“Simplicity is the ultimate sophistication.” – Leonardo Da Vinci
When I purchased a new Apple iMac earlier this year, I didn’t look at the tiny instruction booklet that came with the computer. I simply plugged in the computer and turned it on. The computer then walked me through the steps of setting up my personal profile and transferring the files and programs from my old iMac.
In fact, the computer itself is simple – there’s a large, thin screen with clean lines and all the ports in the back plus a wireless keyboard, a track pad and a power cord.
In his book about Apple, Insanely Simple: The Obsession that Drives Apple’s Success, author Ken Segall, states that it’s “what makes Apple stand out in a complicated world: a deep almost religious belief in the power of simplicity.”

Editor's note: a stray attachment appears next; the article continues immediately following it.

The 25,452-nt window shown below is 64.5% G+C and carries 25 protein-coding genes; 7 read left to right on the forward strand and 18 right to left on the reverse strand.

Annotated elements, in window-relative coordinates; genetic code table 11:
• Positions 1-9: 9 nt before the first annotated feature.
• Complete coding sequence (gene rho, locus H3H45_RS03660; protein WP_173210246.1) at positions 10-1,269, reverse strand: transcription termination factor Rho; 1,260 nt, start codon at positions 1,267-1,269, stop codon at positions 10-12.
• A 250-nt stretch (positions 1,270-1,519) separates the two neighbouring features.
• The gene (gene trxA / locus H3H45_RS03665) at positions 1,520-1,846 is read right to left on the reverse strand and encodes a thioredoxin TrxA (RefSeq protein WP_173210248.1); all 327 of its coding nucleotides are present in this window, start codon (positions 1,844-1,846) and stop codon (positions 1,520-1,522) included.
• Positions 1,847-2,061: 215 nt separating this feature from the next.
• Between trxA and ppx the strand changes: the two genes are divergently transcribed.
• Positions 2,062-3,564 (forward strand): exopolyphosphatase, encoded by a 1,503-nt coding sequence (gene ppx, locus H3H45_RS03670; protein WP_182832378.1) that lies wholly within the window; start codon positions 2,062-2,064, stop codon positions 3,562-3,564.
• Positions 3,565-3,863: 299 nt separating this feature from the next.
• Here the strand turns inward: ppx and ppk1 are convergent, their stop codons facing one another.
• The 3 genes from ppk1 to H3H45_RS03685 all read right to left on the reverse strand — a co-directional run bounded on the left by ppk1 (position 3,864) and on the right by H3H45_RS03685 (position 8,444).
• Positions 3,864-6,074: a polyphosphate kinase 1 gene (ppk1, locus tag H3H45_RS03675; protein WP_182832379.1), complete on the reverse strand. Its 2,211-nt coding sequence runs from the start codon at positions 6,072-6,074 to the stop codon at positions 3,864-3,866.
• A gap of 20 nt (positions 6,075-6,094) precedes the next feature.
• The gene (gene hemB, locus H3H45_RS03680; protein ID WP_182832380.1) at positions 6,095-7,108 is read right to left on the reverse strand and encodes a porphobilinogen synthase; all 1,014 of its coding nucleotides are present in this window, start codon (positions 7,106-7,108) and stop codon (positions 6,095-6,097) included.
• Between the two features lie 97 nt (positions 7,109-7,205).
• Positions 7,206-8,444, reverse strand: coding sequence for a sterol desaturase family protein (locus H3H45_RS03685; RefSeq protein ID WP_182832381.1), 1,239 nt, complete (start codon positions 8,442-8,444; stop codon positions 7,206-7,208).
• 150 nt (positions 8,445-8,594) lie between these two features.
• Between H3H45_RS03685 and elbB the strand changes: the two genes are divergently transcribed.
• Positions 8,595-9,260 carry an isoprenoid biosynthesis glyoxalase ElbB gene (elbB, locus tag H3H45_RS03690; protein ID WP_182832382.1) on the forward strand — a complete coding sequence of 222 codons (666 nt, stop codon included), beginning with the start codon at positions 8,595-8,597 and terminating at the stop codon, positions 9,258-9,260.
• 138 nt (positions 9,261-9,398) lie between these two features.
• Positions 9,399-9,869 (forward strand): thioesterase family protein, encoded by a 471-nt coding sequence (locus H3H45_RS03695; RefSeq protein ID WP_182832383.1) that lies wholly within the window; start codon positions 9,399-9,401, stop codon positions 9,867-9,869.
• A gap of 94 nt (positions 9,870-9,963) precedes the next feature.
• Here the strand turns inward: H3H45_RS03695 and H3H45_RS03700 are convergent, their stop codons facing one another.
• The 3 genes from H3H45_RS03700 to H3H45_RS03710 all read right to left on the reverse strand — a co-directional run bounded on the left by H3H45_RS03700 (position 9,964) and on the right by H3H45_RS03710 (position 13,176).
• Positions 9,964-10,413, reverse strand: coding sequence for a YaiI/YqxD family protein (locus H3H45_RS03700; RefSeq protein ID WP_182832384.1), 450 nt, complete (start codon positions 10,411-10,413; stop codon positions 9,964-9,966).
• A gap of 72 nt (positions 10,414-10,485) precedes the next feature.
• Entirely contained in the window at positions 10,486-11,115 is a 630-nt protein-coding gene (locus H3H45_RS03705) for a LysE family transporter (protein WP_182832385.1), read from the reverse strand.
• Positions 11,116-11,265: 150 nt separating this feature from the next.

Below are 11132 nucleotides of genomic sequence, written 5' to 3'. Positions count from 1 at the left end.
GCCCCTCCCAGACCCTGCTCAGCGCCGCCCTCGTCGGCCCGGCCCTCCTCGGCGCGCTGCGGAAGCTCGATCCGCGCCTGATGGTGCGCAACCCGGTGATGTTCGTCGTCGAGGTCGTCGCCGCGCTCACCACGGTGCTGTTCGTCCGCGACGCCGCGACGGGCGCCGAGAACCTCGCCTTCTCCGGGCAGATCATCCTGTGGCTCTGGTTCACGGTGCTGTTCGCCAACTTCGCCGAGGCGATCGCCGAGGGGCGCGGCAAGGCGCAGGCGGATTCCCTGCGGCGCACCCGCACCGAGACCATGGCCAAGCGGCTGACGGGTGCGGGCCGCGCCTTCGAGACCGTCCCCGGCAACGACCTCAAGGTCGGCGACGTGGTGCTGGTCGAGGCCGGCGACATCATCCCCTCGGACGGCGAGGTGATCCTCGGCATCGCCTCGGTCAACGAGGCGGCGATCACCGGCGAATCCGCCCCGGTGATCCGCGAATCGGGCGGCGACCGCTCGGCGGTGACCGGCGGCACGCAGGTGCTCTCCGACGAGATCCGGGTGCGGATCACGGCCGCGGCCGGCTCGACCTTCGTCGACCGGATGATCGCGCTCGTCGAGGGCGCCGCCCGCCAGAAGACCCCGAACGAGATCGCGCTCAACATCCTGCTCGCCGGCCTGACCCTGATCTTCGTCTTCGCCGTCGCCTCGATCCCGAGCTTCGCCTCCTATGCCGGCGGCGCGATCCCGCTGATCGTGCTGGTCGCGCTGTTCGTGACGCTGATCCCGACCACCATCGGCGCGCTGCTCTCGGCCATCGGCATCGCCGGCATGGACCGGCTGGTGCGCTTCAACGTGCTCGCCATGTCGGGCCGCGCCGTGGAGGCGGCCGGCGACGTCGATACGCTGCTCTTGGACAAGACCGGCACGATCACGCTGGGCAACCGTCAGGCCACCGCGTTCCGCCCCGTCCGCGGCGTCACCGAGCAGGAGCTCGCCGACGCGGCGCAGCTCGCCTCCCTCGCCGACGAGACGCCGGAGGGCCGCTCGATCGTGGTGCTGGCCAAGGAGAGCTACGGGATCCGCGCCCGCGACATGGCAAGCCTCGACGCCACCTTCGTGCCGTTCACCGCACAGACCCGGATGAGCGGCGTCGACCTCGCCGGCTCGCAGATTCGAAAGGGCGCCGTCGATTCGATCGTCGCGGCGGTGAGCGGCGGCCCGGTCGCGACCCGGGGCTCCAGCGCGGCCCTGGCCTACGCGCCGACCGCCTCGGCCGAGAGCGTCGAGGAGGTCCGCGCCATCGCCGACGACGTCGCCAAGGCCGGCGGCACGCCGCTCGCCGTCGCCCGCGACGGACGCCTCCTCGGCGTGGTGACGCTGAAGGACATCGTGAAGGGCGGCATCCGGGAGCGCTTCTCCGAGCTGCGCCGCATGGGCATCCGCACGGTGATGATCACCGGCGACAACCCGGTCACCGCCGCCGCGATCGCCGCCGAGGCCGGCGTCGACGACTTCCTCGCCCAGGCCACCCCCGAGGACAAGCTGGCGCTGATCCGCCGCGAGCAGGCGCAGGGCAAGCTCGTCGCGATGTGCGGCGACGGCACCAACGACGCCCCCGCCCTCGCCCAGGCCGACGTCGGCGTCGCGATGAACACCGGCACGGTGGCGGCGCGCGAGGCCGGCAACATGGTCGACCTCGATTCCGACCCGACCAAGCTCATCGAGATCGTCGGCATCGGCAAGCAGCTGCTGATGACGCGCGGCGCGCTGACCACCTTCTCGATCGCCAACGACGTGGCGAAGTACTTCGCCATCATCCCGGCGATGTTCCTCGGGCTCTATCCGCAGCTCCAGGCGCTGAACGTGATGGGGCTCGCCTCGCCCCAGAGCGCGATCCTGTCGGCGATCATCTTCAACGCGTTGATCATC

Simple doesn’t mean easy. Simple may require more effort, more time and more money for the company and person providing the product or service, but I know that I will almost always choose simple (like my iMac) – even if at a higher cost.
Is what you’re creating simple or is it more complicated than it needs to be? Can someone immediately start using your product or service without opening the instruction manual?